so the question is – to access all alternatives – and no one even bothered to make that. But – it looks – if people really bothered – the solution is not such difficult to phrase it "how hard".

Lou March 9, 2011 at 8:12 am

To add to my list, "the uninsured" is a timely example.

Libertard March 9, 2011 at 8:32 am

How about the relative tone of left wing economist bloggers versus the market oriented/conservative? One groups wins, hands down, for being more polite and less polemic.

LarryM March 9, 2011 at 8:51 am

Cliff very predictably doing exactly what I was talking about – using the solid consensus on heredity being the primary (though not complete) explanation for individual differences in IQ ("academic literature on heredity") to bolster the far more problematic "science" of group differences ("academic literature on genetic populations and IQ"). There is a pretty strong scholarly consensus on the former and not the latter.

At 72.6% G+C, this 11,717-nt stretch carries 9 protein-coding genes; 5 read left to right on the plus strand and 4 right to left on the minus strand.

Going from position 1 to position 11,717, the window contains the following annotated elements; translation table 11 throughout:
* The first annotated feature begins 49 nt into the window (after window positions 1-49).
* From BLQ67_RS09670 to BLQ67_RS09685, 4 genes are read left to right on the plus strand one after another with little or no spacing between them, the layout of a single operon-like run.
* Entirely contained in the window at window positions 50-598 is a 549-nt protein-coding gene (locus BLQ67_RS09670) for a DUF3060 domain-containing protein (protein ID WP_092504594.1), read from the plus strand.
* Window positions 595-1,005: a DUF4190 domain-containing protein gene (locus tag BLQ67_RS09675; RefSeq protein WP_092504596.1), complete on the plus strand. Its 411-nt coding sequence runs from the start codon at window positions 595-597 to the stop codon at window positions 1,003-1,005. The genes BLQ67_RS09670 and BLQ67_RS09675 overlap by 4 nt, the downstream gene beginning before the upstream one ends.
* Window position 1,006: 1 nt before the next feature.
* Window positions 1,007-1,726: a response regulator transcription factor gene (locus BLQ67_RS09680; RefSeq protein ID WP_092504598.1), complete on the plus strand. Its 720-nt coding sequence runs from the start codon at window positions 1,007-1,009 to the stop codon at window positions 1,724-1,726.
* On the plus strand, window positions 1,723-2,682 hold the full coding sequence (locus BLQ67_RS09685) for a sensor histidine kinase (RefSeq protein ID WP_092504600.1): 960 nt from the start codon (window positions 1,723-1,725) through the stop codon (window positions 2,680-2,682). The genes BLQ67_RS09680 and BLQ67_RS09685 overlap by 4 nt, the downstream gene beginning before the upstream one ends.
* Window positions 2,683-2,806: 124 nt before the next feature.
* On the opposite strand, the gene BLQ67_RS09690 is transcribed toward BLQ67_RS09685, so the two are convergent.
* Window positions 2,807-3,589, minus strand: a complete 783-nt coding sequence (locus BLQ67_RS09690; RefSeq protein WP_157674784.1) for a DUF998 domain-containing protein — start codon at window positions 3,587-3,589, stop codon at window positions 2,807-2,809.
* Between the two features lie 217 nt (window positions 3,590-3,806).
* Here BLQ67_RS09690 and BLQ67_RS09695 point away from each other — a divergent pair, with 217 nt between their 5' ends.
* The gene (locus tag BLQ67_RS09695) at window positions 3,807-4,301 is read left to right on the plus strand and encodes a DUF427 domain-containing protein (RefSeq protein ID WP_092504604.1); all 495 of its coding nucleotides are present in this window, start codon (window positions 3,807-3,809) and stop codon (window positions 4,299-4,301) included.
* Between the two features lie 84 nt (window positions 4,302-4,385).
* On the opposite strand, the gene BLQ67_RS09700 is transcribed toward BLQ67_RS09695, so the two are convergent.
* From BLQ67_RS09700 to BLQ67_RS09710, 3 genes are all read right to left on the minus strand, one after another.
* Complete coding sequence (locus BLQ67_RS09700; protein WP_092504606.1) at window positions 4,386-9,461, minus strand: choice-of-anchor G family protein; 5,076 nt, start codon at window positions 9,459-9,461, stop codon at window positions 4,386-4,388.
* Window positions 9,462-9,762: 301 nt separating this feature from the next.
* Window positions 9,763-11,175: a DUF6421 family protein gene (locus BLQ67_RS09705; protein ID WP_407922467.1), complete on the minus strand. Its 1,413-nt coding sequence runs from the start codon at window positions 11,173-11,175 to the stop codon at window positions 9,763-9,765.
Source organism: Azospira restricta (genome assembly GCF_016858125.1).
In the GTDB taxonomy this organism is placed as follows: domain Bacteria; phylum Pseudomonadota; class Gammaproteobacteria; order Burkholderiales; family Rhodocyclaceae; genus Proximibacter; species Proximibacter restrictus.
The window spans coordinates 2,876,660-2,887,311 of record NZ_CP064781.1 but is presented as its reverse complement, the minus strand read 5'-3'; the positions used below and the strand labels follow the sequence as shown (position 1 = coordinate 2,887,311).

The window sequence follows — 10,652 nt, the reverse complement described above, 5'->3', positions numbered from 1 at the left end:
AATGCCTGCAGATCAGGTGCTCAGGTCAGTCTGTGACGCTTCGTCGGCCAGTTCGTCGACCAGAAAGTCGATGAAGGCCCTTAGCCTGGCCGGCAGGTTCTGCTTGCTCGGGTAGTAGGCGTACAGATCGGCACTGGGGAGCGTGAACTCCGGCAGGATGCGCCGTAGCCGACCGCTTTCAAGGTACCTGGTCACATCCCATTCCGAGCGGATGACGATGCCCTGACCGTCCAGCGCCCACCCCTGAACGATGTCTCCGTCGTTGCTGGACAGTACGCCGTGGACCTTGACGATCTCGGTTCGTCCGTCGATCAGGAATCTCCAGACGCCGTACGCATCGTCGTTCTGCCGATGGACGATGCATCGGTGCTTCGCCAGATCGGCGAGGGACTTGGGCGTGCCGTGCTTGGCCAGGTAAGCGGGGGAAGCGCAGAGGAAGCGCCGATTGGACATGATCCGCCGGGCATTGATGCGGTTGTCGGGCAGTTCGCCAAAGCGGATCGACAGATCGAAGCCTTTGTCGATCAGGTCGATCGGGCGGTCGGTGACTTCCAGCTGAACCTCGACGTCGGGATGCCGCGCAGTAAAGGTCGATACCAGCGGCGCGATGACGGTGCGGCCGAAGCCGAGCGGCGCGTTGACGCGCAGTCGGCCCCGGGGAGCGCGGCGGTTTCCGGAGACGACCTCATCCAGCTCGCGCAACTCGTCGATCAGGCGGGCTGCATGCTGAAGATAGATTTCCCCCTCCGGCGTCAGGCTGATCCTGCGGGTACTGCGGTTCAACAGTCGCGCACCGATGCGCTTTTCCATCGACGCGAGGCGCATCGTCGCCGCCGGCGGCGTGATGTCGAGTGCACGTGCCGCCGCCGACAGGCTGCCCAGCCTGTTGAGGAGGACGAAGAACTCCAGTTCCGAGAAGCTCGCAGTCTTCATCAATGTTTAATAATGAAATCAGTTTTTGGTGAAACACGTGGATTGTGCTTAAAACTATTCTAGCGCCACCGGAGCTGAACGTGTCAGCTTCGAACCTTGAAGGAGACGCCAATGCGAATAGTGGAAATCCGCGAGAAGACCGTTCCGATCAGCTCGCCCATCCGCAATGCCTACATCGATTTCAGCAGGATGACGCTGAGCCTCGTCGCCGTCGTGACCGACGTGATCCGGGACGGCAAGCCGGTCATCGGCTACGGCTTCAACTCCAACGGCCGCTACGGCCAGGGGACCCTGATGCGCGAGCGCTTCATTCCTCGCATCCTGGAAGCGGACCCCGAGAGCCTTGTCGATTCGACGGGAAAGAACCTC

There is, of course, a very good methodological reason for this. Twin studies (though subject to more potential flaws than their advocates acknowledge – as Tyler has pointed out) are pretty solid ways to control for factors other than heredity. There is no comparably solid methodology for investigating group differences, leaving us with very shaky "evidence" which just coincidently appeals almost exclusively to people who believed in racial differences even before looking at the evidence, and who ignore evidence pointing the other way from other scientific disciplines.

Brad P. March 9, 2011 at 9:15 am

How about using other nations as examples of why certain policies are good, while ignoring the underlying social and economic factors that allow for those programs to be successful? Swedish health care, Japanese trains, etc.